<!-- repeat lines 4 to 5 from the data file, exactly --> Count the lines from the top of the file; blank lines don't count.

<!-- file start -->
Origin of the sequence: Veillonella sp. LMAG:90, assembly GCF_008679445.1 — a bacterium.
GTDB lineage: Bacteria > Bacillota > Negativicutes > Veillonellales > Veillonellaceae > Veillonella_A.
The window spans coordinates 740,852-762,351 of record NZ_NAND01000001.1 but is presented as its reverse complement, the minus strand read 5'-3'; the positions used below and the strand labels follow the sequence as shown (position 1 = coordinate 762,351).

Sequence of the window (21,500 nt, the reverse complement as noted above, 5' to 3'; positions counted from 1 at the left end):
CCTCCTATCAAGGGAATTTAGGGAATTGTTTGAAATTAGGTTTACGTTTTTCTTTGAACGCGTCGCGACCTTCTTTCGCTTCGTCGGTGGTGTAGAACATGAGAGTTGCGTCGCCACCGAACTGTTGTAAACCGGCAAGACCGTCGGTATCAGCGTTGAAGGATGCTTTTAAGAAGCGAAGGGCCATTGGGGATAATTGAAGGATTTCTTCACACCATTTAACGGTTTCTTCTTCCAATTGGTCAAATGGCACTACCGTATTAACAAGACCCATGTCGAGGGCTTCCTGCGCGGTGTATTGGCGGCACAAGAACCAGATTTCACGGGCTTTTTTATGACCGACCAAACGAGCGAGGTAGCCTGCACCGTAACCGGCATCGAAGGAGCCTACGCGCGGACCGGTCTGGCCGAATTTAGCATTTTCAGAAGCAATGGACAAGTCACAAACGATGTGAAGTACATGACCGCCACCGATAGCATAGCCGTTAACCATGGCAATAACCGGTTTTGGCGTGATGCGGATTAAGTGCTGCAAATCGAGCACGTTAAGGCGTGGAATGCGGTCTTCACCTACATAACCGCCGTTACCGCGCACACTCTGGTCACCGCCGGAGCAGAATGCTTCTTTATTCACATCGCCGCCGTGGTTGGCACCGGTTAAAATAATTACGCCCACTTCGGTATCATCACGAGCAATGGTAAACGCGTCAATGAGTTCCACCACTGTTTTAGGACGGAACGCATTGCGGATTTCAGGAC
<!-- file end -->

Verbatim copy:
Sequence of the window (21,500 nt, the reverse complement as noted above, 5' to 3'; positions counted from 1 at the left end):
CCTCCTATCAAGGGAATTTAGGGAATTGTTTGAAATTAGGTTTACGTTTTTCTTTGAACGCGTCGCGACCTTCTTTCGCTTCGTCGGTGGTGTAGAACATGAGAGTTGCGTCGCCACCGAACTGTTGTAAACCGGCAAGACCGTCGGTATCAGCGTTGAAGGATGCTTTTAAGAAGCGAAGGGCCATTGGGGATAATTGAAGGATTTCTTCACACCATTTAACGGTTTCTTCTTCCAATTGGTCAAATGGCACTACCGTATTAACAAGACCCATGTCGAGGGCTTCCTGCGCGGTGTATTGGCGGCACAAGAACCAGATTTCACGGGCTTTTTTATGACCGACCAAACGAGCGAGGTAGCCTGCACCGTAACCGGCATCGAAGGAGCCTACGCGCGGACCGGTCTGGCCGAATTTAGCATTTTCAGAAGCAATGGACAAGTCACAAACGATGTGAAGTACATGACCGCCACCGATAGCATAGCCGTTAACCATGGCAATAACCGGTTTTGGCGTGATGCGGATTAAGTGCTGCAAATCGAGCACGTTAAGGCGTGGAATGCGGTCTTCACCTACATAACCGCCGTTACCGCGCACACTCTGGTCACCGCCGGAGCAGAATGCTTCTTTATTCACATCGCCGCCGTGGTTGGCACCGGTTAAAATAATTACGCCCACTTCGGTATCATCACGAGCAATGGTAAACGCGTCAATGAGTTCCACCACTGTTTTAGGACGGAACGCATTGCGGATTTCAGGAC